The Bucha Effect

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I posted an article about the Purkinje Effect a while ago – I wanted to share another light-related physiological effect, because they’re so fascinating!  Now obviously I have a high amount of fascination with the eye because, you know, it’s awesome – but it is such a complex component that is connected in so many ways to everything!

The Bucha Effect is a seizure-inducing phenomenon that was discovered in the 1950’s by a doctor (Dr. Bucha, of course) who was investigating a series of helicopter accidents.  The phenomenon is when someone gets dizzy or confused when exposed to flashing or strobing lights at between 1 and 20 Hz – in the case of the helicopter accidents, the rotor blades of the helicopter caused the sunlight to  strobe in the eyes of the pilots, causing them to lose control of the craft.  Dr. Bucha discovered that the strobing could cause flashes of light at the same frequency of brain waves, causing symptoms of epilepsy.

Not surprisingly, the Bucha Effect has also been refined and formulated into a crowd control device, and has been considered for non-lethal weaponizing.  You’re not surprised, right?

From a paper called The Bradford Non-Lethal Weapons Research Project (BNLWRP) – it’s a PDF link:

The U.S. military has funded development of various ‘dazzlers’ or ‘illuminators’ such as the Saber 20335, the Hinder Adversaries with Less-than-lethal Technology (HALT) system, and the Laser Dissuader all of which use red diode lasers36 to temporarily blind or obscure vision. The manufacturers of the Laser Dissuader also produce the LazerShield, which incorporates a red diode laser on a plastic shield and is designed for use in law enforcement for incapacitating prisoners.  Future plans for the HALT include the capability for dual red and blue wavelengths that flicker off and on to mitigate filtering by single-wavelength goggles.

The U.S. Government also funded a project to produce the Laser Dazzler38, which uses a random flashing green laser. There are concerns, however, over eye safety in relation to these devices.  A similar system under development by the U.S. Marine Corps Joint Non-Lethal Weapons Directorate (JNLWD)40 is the Veiling Glare Laser, which uses violet light to cause the human eye to fluoresce so that the subject can see only glare.  Some scientists are uncertain as to both the effectiveness and safety of using this technique.  So far it has only been tested on cadaver lenses and its potential for eye damage remains unclear.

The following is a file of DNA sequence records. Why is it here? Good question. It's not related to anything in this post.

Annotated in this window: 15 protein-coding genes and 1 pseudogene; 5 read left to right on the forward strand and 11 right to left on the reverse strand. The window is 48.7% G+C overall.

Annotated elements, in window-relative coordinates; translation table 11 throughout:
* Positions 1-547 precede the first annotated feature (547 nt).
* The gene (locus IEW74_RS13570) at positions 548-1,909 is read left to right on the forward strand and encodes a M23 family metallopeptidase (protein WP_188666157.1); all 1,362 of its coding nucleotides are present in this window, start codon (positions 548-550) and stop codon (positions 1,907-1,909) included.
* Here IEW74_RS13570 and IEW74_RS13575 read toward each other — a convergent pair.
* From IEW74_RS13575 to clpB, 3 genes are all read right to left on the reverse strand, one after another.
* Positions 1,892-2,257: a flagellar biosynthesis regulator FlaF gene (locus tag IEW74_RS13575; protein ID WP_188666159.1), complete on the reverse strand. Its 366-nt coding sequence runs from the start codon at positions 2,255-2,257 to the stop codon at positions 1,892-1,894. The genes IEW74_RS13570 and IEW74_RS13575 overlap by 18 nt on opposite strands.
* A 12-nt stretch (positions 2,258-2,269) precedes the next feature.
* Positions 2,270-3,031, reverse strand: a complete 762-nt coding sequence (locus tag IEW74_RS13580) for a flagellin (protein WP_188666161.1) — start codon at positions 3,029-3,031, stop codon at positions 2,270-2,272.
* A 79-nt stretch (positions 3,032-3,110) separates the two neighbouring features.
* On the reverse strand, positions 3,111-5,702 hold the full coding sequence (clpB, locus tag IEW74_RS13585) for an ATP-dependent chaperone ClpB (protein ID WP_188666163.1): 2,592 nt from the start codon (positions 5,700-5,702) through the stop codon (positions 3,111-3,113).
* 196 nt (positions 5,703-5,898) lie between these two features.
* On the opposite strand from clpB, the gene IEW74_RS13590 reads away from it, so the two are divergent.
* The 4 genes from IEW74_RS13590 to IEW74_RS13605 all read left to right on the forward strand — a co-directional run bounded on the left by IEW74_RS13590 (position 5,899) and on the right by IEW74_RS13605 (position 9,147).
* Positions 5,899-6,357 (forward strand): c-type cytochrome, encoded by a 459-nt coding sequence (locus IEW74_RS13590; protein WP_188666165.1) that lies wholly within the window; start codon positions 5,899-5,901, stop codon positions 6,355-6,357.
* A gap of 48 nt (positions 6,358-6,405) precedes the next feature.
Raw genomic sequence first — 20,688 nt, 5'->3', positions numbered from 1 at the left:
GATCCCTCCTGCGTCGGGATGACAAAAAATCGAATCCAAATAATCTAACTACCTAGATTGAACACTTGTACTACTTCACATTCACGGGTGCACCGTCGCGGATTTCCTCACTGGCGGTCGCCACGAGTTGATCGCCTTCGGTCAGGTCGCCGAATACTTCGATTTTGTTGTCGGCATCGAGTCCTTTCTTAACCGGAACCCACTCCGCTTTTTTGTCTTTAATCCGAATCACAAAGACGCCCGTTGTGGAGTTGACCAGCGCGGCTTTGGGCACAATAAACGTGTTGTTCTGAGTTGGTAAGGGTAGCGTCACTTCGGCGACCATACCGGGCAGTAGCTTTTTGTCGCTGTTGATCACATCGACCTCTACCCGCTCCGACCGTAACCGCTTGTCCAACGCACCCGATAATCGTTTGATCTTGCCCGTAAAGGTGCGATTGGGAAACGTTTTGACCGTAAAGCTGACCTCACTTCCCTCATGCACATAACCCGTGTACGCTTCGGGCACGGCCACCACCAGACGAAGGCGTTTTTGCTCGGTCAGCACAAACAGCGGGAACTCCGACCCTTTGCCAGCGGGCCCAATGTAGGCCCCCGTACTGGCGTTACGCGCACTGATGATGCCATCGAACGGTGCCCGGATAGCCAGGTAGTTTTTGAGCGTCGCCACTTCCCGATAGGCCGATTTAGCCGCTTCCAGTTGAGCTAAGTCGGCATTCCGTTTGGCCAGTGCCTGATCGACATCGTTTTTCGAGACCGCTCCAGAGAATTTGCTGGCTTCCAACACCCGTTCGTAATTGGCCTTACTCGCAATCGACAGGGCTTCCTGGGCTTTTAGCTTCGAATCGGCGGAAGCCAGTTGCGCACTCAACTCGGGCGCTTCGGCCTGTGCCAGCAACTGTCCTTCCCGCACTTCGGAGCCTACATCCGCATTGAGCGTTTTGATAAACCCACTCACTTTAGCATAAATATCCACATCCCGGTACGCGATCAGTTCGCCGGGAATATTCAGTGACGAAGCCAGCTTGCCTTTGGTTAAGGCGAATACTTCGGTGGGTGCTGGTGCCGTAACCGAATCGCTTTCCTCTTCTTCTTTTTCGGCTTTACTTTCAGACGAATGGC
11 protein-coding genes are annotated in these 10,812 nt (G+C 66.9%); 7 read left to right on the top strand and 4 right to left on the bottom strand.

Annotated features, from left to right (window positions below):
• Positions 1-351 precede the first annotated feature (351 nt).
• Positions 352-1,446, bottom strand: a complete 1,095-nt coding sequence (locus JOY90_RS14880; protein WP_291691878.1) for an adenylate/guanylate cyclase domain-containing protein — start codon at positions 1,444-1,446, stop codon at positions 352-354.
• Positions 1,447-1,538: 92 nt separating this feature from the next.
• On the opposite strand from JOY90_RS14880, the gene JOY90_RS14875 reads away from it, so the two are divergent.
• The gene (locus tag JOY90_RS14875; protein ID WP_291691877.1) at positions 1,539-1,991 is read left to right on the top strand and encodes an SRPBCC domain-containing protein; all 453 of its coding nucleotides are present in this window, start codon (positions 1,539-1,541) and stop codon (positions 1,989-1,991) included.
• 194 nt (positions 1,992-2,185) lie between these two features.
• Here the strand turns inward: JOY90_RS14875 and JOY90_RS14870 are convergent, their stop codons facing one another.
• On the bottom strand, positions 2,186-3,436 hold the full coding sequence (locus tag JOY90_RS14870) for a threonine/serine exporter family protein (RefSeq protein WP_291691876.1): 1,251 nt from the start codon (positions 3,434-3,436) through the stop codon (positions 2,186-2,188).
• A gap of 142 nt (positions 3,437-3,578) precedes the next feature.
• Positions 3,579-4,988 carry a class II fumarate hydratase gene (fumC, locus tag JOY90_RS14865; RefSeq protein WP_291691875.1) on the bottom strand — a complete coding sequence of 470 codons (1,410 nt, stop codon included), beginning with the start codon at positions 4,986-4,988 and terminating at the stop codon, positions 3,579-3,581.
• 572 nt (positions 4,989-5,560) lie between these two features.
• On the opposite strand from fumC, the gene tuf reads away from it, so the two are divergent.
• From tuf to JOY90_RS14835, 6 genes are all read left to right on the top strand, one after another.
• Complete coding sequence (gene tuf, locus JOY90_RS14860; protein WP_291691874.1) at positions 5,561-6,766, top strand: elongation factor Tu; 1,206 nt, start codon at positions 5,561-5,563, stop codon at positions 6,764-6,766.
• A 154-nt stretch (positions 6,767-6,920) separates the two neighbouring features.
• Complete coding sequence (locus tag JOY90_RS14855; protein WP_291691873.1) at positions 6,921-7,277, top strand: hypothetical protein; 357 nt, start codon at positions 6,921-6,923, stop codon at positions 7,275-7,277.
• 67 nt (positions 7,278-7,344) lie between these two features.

Again, why can’t we cure cancer?

3 COMMENTS

  1. I found your website because I was using search engine to look for answers to something that happened to me the other day and again today. I was driving my truck with some paperwork on the dash in front of me. The reflection in the windshield along with the flashing of sunshine through the trees set it off. First it was a “high” or moment of euphoria, then dizziness and finally a blur, or near black out. I braked and went for the shoulder of the road. My focus was on the reflection of the paperwork, so I tossed it into the backseat, and seconds later it was over. It gave me a slight head ache and of course I was afraid that I might be having a stroke or something. Freaked in Texas

    • WOW! Freaked in Texas, first and foremost, I’m so glad you’re okay! That is most important.

      I would recommend just getting it checked out by your doctor immediately. I suppose that it’s not entirely impossible that a direct reflection into the eyes at a certain magnitude would cause a reaction that strong. It sounds like it was very bright! I am certainly not a doctor, let’s just get that out there – but I feel like you should just check in with yours.

      Make sure to post back and let me know what happened and what your doc thinks!

  2. I found your site because of something that happened at work and a co-worker was
    searching the effects of light. Another co-worker shined a laser light in both of my eyes
    yesterday within inches of my eyes. I did get a sick feeling, light headed and because I have been diagnosed with chronic migraines, I knew I needed to go home and go to bed.

    Today my right eye still feels spasm like and the right temple (where I have my migraines)
    hurts pretty good. It hurts all the way down to my shoulder. I take Topomax once a day
    to prevent migraines, but somedays I am very sensitive to lights and or certain noises.
    Sometimes it is a certain mixture of noises. What is your take on this? Thanks

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